Skip to main content

This Gmail update just made it harder than ever to avoid video calls

Gmail
(Image credit: Shutterstock)
Audio player loading…

Avoiding video conferencing meetings could soon be trickier than ever now that Google has made it much simpler to join a video or audio call via Gmail.

The company has announced that users can now start or join meetings and audio calls from 1:1 chats in Google Chat in Gmail on Android and iOS.

"As some teams begin to return to office, while others remain distributed, we hope this makes it easier to connect with your colleagues in the hybrid work world," Google wrote in a blog post (opens in new tab) announcing the new addition. "This feature will allow you to seamlessly switch between chat to a video or audio call when needed, helping you collaborate and move your work forward."

Google Chat calls

Going forward, Gmail users will now see a phone and video icon in the top right corner of a 1:1 Google chat window that, when clicked, will start a direct call with the contact.

In order to join a call, you just need to select the phone or video chip within the 1:1 chat window, and while on a call, you’ll see a banner of the person you’re on a call with, the call duration and a Meet icon in the chat roster.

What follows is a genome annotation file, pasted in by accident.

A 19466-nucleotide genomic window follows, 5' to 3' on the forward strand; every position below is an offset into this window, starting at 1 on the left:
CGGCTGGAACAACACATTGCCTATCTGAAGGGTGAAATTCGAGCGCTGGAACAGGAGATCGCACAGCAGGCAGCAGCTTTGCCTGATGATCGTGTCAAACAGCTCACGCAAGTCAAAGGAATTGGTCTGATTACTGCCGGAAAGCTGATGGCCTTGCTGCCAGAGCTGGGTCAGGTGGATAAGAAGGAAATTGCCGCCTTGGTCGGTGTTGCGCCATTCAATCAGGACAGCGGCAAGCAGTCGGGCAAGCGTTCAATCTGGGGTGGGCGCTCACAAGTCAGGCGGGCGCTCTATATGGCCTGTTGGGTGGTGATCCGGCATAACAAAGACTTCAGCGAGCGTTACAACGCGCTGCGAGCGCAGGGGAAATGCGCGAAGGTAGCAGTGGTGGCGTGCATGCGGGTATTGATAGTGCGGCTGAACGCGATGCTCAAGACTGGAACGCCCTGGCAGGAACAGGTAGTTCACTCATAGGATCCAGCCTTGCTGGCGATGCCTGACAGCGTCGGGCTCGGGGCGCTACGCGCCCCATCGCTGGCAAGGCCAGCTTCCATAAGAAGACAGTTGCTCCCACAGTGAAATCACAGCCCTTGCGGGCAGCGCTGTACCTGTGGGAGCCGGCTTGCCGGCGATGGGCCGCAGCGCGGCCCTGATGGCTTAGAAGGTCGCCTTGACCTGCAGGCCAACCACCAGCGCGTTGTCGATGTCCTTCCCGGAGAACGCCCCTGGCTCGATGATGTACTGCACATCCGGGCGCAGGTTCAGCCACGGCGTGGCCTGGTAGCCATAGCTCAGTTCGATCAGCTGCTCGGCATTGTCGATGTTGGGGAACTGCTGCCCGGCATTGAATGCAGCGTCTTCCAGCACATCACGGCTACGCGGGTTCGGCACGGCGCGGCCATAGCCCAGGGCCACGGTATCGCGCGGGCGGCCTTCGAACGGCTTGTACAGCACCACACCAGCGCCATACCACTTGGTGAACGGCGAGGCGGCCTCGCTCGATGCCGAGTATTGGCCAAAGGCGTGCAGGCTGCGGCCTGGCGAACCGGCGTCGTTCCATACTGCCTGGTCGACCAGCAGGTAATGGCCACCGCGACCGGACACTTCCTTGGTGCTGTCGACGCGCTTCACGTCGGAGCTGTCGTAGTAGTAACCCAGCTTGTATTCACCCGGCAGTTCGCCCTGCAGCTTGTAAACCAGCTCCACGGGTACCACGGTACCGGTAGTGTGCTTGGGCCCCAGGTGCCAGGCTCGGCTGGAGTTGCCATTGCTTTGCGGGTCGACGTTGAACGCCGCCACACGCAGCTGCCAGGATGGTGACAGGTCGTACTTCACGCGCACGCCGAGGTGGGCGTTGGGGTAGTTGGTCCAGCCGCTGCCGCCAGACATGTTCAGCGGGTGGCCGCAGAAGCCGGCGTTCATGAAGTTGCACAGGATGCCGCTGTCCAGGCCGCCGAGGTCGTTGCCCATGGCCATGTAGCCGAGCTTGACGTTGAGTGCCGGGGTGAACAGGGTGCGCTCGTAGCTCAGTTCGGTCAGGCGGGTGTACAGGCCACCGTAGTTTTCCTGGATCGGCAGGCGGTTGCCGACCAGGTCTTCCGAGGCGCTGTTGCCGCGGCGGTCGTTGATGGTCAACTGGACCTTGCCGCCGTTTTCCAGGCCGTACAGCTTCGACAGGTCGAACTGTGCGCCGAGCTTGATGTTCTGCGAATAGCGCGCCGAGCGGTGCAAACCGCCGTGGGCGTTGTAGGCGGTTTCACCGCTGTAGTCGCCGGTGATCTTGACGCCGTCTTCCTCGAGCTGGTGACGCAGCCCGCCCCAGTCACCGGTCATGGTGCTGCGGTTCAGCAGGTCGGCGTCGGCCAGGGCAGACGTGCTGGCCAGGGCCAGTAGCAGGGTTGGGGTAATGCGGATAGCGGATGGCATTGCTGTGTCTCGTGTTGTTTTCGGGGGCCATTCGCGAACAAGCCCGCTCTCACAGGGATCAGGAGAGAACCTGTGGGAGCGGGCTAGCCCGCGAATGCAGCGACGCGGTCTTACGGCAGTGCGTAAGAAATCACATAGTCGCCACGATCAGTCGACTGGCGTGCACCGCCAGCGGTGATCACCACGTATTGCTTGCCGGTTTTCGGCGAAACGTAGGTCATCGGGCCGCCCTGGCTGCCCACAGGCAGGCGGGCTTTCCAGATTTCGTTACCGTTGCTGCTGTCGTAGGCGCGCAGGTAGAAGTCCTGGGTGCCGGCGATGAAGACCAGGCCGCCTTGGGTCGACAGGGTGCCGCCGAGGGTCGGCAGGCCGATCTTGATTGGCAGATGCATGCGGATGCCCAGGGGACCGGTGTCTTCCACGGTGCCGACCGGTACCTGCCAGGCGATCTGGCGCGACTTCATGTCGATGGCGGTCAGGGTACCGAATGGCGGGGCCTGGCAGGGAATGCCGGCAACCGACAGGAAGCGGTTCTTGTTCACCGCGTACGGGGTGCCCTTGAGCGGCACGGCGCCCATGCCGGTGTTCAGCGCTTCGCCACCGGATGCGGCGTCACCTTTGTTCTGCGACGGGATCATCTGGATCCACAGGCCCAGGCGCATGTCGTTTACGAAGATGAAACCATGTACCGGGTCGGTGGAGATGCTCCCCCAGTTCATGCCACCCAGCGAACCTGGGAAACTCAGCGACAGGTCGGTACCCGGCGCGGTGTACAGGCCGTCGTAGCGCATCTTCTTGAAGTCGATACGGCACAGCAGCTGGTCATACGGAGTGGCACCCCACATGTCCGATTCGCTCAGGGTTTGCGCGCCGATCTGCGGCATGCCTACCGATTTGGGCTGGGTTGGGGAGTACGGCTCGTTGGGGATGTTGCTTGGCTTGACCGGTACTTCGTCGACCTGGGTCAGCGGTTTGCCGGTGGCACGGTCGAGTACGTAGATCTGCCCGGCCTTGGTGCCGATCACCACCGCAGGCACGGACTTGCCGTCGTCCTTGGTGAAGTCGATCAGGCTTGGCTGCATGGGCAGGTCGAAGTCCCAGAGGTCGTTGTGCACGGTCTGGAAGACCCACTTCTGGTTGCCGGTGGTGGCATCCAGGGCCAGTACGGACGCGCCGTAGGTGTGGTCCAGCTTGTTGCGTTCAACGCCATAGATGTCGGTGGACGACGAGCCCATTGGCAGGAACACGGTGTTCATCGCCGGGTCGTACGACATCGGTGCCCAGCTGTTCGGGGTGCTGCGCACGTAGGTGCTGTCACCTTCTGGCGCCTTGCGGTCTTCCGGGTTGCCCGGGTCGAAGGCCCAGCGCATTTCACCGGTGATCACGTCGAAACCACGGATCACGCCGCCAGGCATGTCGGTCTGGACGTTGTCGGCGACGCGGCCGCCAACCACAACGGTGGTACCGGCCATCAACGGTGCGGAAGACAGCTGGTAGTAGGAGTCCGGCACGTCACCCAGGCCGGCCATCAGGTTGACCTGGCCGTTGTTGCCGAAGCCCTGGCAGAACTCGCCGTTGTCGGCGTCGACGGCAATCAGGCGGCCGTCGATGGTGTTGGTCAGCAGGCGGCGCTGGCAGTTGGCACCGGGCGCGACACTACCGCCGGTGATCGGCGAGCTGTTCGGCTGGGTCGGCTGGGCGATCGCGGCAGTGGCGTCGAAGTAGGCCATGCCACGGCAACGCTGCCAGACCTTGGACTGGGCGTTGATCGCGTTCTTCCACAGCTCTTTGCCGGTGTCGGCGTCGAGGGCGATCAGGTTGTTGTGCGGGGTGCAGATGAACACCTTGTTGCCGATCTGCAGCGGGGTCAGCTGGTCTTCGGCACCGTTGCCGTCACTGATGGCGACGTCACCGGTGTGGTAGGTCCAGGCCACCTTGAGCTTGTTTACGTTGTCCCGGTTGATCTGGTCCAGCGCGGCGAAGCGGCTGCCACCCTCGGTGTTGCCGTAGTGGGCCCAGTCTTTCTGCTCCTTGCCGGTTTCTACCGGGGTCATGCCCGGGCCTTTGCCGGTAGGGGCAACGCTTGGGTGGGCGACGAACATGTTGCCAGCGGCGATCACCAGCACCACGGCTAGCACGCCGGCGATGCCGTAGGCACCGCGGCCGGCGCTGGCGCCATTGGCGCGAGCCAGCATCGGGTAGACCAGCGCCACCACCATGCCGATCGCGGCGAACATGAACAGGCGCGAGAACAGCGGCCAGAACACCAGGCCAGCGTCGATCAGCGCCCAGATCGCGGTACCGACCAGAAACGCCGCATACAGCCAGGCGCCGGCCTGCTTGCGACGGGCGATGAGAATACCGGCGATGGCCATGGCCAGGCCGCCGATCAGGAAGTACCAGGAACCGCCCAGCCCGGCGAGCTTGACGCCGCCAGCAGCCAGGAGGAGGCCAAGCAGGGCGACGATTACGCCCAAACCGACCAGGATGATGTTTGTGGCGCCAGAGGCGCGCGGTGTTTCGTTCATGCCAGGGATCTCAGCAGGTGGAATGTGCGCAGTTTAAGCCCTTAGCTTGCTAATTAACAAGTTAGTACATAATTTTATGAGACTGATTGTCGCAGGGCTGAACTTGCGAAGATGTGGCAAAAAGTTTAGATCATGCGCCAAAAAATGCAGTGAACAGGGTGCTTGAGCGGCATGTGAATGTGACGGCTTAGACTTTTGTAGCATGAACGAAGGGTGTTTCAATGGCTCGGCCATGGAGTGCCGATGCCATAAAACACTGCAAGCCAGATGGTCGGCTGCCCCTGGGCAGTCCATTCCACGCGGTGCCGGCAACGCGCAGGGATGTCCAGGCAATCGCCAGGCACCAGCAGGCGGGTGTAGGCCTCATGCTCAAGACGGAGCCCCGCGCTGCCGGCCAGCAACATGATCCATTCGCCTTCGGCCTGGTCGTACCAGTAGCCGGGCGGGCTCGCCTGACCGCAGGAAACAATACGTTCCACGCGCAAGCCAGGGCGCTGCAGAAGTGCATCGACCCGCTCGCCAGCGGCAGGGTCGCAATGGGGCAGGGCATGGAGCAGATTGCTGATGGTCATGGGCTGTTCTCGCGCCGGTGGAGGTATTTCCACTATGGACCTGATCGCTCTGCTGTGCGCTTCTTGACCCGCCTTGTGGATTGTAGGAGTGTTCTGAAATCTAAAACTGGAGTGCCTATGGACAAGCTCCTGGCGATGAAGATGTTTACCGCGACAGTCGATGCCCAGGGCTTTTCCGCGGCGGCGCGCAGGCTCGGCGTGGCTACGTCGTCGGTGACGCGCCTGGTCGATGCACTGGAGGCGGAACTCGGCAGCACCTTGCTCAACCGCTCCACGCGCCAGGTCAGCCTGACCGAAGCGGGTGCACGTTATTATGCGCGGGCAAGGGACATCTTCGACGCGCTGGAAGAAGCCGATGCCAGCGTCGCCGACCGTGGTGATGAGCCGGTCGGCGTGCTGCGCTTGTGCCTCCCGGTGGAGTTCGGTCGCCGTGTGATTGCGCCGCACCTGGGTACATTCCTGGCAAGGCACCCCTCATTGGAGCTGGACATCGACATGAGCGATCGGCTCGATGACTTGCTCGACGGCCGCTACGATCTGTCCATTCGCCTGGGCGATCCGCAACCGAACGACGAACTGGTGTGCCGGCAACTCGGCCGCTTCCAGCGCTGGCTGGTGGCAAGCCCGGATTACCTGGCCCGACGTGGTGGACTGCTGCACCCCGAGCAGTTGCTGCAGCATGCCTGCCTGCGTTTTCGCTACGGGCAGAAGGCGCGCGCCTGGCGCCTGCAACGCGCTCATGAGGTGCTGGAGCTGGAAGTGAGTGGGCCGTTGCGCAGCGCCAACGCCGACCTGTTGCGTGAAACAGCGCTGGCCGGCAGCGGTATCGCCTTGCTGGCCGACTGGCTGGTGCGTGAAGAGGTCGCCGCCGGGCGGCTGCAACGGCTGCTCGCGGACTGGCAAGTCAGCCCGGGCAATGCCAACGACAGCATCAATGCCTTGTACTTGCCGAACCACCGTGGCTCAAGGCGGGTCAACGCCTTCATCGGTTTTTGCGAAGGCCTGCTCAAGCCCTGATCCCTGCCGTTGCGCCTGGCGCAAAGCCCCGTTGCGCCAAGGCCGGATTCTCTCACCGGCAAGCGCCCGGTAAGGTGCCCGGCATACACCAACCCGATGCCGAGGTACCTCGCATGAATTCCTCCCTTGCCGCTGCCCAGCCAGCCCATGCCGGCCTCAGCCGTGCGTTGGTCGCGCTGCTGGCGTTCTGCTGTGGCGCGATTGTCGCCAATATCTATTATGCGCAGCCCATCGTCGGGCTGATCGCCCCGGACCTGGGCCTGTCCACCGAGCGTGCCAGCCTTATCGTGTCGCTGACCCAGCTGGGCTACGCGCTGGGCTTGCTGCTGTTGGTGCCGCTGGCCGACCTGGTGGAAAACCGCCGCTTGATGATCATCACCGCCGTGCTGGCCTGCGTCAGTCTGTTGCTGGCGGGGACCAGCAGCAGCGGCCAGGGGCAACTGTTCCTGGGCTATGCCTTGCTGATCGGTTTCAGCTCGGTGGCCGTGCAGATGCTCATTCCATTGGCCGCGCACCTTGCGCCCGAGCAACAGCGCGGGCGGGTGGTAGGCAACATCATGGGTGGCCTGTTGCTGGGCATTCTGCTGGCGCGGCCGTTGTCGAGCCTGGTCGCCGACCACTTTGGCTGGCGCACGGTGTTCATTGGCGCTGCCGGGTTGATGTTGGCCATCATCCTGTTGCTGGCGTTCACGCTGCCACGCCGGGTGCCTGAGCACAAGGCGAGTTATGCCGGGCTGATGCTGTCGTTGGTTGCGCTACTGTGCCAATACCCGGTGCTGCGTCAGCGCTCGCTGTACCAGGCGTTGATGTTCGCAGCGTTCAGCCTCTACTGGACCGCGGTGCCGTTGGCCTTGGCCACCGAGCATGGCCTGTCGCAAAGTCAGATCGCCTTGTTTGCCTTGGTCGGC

Missed calls will be indicated with a red phone or video icon within the conversation and the chat roster.

Google Workspace video call

(Image credit: Google)

The feature is hosted as part of Gmail, so if you select to join a call from the Google chat app, you'll be redirected to the Gmail app. If you don't have the Gmail app installed on your device, you’ll be prompted to download it via Google Play store or the App Store

The feature, which will be rolled out to all Google Workspace customers, as well as G Suite Basic and Business customers by default, is currently only available for 1:1 meetings so far. This means there's no group calls for the moment, but given the ongoing popularity of video calls, this can't be too far away.

Mike Moore
Mike Moore

Mike Moore is Deputy Editor at TechRadar Pro. He has worked as a B2B and B2C tech journalist for nearly a decade, including at one of the UK's leading national newspapers and fellow Future title ITProPortal, and when he's not keeping track of all the latest enterprise and workplace trends, can most likely be found watching, following or taking part in some kind of sport.